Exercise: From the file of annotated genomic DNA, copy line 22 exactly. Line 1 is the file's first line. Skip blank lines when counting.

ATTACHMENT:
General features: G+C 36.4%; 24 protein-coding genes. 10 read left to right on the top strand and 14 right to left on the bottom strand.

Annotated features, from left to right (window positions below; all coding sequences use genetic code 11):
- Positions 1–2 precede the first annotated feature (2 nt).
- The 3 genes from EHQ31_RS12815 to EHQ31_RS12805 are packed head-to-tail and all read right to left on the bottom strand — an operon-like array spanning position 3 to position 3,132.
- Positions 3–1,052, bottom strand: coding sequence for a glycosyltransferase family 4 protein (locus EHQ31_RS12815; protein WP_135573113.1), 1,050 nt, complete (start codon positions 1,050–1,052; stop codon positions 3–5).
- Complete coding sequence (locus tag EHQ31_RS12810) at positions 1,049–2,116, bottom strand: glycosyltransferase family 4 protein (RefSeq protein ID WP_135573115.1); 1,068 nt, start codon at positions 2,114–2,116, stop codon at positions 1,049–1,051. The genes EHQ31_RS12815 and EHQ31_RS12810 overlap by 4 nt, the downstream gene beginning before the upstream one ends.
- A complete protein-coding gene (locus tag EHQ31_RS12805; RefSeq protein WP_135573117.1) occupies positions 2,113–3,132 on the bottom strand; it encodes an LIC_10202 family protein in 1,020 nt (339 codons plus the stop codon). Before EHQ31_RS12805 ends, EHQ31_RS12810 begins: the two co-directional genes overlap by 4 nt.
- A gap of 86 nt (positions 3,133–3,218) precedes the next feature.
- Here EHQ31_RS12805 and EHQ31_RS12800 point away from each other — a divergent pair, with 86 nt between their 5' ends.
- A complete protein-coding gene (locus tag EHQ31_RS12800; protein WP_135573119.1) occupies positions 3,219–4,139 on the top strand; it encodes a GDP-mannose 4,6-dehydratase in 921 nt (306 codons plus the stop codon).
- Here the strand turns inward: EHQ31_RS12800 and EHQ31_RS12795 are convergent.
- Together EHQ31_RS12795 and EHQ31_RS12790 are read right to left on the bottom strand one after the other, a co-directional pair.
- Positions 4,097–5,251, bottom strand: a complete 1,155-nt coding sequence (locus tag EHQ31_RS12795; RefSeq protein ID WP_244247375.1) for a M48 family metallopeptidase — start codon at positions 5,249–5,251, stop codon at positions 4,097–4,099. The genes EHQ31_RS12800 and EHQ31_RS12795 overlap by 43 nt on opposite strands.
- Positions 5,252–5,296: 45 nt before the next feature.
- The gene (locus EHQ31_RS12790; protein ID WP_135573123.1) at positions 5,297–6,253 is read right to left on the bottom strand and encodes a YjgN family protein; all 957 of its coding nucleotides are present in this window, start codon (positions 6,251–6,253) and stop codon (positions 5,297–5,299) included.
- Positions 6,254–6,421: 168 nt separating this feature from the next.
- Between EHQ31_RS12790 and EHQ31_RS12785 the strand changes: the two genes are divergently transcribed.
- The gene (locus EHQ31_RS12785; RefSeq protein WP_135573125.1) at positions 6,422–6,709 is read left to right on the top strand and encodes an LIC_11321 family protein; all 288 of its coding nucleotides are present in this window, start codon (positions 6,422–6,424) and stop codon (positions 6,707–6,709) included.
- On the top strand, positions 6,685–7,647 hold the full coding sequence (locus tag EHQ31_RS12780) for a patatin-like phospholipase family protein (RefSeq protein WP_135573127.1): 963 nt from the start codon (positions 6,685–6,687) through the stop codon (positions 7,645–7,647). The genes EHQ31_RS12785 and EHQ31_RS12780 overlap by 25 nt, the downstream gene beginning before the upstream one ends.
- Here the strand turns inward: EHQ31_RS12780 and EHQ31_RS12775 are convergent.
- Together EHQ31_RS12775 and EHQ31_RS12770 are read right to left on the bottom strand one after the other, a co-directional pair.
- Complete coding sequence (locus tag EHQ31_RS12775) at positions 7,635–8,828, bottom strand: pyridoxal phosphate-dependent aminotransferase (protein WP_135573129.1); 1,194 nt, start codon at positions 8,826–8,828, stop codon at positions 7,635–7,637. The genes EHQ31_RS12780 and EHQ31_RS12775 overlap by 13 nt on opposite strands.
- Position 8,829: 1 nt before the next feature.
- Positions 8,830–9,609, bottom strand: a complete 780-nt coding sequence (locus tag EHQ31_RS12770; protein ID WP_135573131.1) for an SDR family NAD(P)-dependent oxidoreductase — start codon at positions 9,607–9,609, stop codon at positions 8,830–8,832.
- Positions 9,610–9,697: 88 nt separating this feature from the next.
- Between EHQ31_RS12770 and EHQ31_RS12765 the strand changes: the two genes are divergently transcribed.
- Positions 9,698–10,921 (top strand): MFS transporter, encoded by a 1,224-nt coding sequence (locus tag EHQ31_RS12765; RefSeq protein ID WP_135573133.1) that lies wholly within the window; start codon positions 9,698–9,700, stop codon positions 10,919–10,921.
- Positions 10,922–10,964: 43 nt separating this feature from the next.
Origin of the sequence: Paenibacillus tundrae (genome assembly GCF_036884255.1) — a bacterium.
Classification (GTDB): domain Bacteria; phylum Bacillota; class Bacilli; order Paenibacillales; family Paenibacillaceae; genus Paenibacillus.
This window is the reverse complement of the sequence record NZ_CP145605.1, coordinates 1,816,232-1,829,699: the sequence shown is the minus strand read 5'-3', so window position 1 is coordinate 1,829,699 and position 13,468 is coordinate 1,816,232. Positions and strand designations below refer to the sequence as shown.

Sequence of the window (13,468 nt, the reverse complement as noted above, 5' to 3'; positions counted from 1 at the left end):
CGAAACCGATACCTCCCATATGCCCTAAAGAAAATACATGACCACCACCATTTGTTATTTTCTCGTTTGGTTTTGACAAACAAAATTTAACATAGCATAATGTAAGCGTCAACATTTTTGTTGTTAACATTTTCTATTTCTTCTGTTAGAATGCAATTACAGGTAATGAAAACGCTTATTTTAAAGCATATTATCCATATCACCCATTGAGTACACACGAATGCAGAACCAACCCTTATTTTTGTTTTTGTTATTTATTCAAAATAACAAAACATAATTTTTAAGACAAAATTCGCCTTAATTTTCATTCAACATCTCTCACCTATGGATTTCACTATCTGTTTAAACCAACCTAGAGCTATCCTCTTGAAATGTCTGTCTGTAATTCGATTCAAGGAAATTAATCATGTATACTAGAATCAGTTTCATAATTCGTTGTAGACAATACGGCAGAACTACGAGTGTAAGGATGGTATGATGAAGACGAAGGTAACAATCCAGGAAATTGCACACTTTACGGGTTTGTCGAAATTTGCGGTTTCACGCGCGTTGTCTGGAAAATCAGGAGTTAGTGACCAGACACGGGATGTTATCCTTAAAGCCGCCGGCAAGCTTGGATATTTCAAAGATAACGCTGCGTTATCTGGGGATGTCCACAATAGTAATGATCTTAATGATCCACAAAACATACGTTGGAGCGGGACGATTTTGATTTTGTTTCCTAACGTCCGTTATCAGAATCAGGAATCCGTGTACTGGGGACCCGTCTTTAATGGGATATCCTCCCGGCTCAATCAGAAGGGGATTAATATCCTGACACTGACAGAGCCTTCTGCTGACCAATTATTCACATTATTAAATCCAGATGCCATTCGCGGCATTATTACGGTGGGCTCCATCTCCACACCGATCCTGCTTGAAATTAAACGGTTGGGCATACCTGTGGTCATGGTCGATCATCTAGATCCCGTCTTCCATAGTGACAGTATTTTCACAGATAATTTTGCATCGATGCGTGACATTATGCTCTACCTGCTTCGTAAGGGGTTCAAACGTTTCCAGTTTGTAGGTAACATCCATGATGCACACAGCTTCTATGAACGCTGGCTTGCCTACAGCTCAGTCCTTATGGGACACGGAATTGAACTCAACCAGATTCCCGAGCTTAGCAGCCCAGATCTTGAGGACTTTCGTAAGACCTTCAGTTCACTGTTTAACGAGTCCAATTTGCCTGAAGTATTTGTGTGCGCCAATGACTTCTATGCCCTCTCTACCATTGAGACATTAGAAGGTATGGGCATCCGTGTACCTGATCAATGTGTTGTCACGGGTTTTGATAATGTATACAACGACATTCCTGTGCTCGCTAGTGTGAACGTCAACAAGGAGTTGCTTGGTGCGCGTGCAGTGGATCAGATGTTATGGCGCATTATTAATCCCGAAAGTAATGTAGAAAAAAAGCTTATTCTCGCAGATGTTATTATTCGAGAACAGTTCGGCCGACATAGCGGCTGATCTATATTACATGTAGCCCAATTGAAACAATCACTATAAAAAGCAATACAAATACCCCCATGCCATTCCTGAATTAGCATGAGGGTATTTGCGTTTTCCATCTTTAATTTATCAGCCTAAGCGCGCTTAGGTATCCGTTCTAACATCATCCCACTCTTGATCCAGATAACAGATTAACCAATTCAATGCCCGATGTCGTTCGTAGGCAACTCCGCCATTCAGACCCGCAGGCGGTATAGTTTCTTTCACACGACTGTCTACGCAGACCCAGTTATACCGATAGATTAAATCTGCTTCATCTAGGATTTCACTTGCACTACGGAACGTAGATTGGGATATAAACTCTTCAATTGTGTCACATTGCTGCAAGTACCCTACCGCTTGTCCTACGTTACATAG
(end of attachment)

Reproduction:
- Complete coding sequence (locus tag EHQ31_RS12775) at positions 7,635–8,828, bottom strand: pyridoxal phosphate-dependent aminotransferase (protein WP_135573129.1); 1,194 nt, start codon at positions 8,826–8,828, stop codon at positions 7,635–7,637. The genes EHQ31_RS12780 and EHQ31_RS12775 overlap by 13 nt on opposite strands.